Weighted Blanket for Alzheimer's Disease

Alzheimer’s. With the word being thrown around in countless movies and TV shows, it’s become more of an overused plotline in a cheesy noontime soap rather than an actual, debilitating disease that affects millions all over the world.

But make no mistake, Alzheimer’s is a serious condition that imposes an enormous burden not only on victims, but their families as well.And while there is no cure, there are many ways to alleviate the symptoms of this terrible disease. One such method, is with the use of a weighted blanket.

What Is Alzheimer’s?

Alzheimer’s disease is a neurocognitive disease that affects memory, language faculty, comprehension, judgment, and mood, among other things, and is commonly found in adults 60 years and above. 

Dementia is the umbrella term for conditions that slowly destroy a victim’s memory and cognitive abilities enough to interfere with daily life. Symptoms usually develop slowly and get progressively worse.

Alzheimer’s is the leading cause of dementia in geriatric patients, accounting for 60% to 80% of dementia cases. It’s also the 6th leading cause of death in the United States.

In 2010, around 4.7 million people aged 65 years and older were suffering from Alzheimer's disease in the US, and the figure has been climbing ever since.

In 2013, just over a tenth of people over 65 years old in the US have the disease. For those over 85, about a third of their population (32%) is suffering from it. What these figures are telling us is that Alzheimer’s is becoming a more and more common cause of death.

What Are The Symptoms?

Alzheimer's affects everyone differently. Genetic testing to determine a causative genetic mutation from a person's famiy history is necessary to diagnose whether or not someone has Alzheimer's.

Here are the common symptoms to watch out for:

  • Memory loss that affects daily life
  • Inability to plan or solve problems
  • Difficulty performing mundane daily tasks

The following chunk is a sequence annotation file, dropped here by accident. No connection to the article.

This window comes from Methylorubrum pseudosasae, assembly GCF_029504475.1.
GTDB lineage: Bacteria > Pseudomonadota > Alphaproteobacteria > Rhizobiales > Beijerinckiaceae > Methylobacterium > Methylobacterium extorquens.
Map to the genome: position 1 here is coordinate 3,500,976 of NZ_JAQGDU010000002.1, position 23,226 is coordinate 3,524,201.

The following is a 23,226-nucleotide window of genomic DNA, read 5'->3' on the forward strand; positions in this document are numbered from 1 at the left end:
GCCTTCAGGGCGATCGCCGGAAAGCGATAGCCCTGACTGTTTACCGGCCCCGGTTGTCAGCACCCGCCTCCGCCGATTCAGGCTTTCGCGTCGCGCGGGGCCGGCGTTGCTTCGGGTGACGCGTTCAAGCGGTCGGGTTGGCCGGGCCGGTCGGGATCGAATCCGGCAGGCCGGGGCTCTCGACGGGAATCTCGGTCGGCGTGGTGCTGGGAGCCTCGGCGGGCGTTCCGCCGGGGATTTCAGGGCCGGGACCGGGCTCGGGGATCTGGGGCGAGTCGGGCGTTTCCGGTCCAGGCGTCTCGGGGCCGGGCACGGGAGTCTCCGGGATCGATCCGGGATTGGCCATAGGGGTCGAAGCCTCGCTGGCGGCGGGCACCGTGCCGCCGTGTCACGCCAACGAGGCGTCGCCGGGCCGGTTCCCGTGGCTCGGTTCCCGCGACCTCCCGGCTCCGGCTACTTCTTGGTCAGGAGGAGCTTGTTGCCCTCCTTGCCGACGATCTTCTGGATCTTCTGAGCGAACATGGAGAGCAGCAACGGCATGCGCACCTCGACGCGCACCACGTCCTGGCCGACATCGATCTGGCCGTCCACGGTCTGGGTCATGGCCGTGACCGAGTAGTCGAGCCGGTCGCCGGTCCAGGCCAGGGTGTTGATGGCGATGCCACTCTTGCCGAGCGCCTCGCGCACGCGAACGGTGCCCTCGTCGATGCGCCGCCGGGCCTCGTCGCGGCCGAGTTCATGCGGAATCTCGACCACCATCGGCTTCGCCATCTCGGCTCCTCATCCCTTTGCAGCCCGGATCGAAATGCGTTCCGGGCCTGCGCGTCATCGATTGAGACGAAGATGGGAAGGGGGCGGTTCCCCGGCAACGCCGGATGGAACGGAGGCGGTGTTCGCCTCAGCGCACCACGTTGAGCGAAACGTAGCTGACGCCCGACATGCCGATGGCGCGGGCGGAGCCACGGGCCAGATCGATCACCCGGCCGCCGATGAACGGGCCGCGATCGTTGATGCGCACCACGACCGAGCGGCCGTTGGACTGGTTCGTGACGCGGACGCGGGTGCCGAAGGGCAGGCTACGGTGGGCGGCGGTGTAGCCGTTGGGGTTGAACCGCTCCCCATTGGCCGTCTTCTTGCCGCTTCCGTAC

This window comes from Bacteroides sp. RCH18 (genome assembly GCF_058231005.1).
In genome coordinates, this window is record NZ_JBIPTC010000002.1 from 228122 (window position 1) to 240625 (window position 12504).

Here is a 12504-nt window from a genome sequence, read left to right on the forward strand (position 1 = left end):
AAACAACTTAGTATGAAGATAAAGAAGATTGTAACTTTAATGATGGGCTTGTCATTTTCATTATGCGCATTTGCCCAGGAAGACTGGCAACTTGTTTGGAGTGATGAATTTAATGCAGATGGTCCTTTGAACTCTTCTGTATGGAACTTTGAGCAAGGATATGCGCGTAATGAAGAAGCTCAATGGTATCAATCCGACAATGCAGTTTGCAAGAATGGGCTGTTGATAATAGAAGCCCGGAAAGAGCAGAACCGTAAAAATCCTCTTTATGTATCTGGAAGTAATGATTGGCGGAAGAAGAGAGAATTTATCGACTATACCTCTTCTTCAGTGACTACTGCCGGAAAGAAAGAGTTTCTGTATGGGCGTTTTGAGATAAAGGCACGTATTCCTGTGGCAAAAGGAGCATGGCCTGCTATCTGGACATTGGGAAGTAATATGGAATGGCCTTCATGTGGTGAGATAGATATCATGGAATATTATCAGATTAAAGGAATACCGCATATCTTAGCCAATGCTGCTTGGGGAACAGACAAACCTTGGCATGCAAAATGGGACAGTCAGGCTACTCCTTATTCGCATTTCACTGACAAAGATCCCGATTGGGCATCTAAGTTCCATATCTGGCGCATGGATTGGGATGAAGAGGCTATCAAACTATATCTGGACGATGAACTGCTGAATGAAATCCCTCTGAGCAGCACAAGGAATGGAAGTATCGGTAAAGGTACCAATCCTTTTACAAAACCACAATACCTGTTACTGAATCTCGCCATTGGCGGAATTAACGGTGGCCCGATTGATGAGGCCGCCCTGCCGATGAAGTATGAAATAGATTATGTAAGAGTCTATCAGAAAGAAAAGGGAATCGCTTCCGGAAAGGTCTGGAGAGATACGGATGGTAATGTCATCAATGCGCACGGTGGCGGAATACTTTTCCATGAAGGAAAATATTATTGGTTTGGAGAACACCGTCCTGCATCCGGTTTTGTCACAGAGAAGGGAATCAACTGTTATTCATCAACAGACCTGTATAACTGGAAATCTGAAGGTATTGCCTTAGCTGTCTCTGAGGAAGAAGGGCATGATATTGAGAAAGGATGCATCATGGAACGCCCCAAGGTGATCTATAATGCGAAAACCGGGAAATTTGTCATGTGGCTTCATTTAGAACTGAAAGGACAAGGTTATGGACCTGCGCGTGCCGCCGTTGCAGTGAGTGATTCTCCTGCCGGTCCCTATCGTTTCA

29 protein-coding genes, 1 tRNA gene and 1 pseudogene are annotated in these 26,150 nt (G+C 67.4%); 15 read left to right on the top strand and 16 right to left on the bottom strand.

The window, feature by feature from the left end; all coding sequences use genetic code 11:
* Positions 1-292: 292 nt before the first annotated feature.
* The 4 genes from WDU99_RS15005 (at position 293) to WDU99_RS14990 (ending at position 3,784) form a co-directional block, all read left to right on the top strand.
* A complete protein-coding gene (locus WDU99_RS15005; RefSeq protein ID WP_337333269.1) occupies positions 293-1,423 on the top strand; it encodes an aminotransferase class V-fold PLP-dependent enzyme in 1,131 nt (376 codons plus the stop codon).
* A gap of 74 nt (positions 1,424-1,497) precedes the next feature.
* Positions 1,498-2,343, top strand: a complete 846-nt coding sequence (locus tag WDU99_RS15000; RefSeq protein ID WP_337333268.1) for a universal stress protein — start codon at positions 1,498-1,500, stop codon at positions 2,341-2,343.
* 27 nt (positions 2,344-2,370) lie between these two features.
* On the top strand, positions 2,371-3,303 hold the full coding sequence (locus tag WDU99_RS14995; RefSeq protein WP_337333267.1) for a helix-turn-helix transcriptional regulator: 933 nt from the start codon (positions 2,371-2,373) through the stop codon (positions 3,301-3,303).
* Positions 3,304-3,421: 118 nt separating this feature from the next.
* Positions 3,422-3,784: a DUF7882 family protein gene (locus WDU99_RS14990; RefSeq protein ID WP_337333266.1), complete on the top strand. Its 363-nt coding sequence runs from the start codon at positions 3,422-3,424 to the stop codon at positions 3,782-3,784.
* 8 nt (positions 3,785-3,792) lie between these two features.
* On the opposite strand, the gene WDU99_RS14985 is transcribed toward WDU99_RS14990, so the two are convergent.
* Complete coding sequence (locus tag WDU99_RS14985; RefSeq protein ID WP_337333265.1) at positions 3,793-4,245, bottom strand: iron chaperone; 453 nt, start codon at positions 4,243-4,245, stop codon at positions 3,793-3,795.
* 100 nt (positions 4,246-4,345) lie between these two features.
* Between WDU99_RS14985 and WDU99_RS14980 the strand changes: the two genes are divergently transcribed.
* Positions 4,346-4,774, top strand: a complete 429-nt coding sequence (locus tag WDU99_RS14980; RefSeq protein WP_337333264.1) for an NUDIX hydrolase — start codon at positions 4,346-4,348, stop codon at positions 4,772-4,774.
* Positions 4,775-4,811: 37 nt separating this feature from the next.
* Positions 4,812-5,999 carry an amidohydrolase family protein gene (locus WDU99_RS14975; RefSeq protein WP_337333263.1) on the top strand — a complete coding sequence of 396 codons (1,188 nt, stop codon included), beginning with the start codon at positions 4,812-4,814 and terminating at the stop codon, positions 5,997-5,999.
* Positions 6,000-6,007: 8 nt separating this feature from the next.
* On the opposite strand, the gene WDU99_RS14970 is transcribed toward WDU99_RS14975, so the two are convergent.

• Confusion with locations and times
  • Struggle with visual comprehension 
  • Misplacing objects
  • Poor judgment
  • Trouble with speaking or writing words
  • Decreased interest in work or social activities
  • Changes in mood or personality

Causes Of Alzheimer's

As with all other types of dementia, Alzheimer's is caused by brain cell death, which happens over a course of time. The victim's brain will progressively decrease in size, as the tissue will have fewer neurons and connections.

Although Alzheimer's is not a normal stage of aging, the strongest risk factor for this disease is increasing age. A huge chunk of Alzheimer's sufferers are 65 years and older, but approximately 200,000 US citizens under 65 have younger-onset types of the disease. 

Family history or genetic predisposition are some of the most important variables, and if you have a parent or sibling who is suffering from Alzheimer's then chances are you are likely to develop it as well. 

Aside from age and family history, other risk factors may include a long record of high blood pressure, damage to the head, and neuronal trauma. Females also are more prone to Alzheimer's as they typically have longer life spans than males.

Treatment

Unfortuantely, the cure for Alzheimer's has not been discovered yet. Brain cell death caused by dementia cannot be reversed or stopped. However, there are several therapeutic inventions that may help Alzheimer's sufferers experience a better quality of life.

1. Drug Therapy

Although there is no medication that is able to modify or alter the progress of the disease in a person's brain, there are drugs available to reduce its symptoms.There are currently four medication classified under what is referred to as "cholinesterase inhibitor" for symptomatic relief: 

Donepezil (brand name Aricept)
Rivastigmine (Exelon)
Tacrine (Cognex)
Nemantine (Namenda, an NMDA receptor antagonist)

2. Other Therapy

Non-drug treatments may focus on managing a victim's other symptoms, such as behavioral issues, confusion, and agitation. This can be done by modifying the home environment, or providing the patient with things that may assist with the anxiety and insomnia.

Miran Blanket is one such instrument. This weighted blanket is safe to use for both children and adults. They assist people into achieving a more relaxed state, making them sleep more soundly and more deeply than they ever have in years.

Using a weighted blanket helps ground your body, as the weighted glass microbeads within the pockets push the blanket (and your body) downwards. This process is also referred to as “earthing” or “grounding,” and it gives a deeply calming effect.

A weighted blanket simulates deep pressure touch (DPT), which is a kind of therapy that uses firm, hands-on pressure to relieve stress and extremely high levels of anxiety.

Studies show that this process helps decrease nighttime levels of cortisol, a stress hormone. Your brain produces Cortisol, also called your "fight or flight" response hormone, when it thinks you’re under attack. As dementia patients are often undergoing immense amounts of stress, their cortisol levels may be elevated. This inadvertently causes a negative effect upon the digestive as well as immune systems.

Even though the cure for Alzheimer's disease may not yet be within our reach, we can still find ways to improve the lives of our loved ones suffering from this degenerative disease and show them how much we love them, despite it all.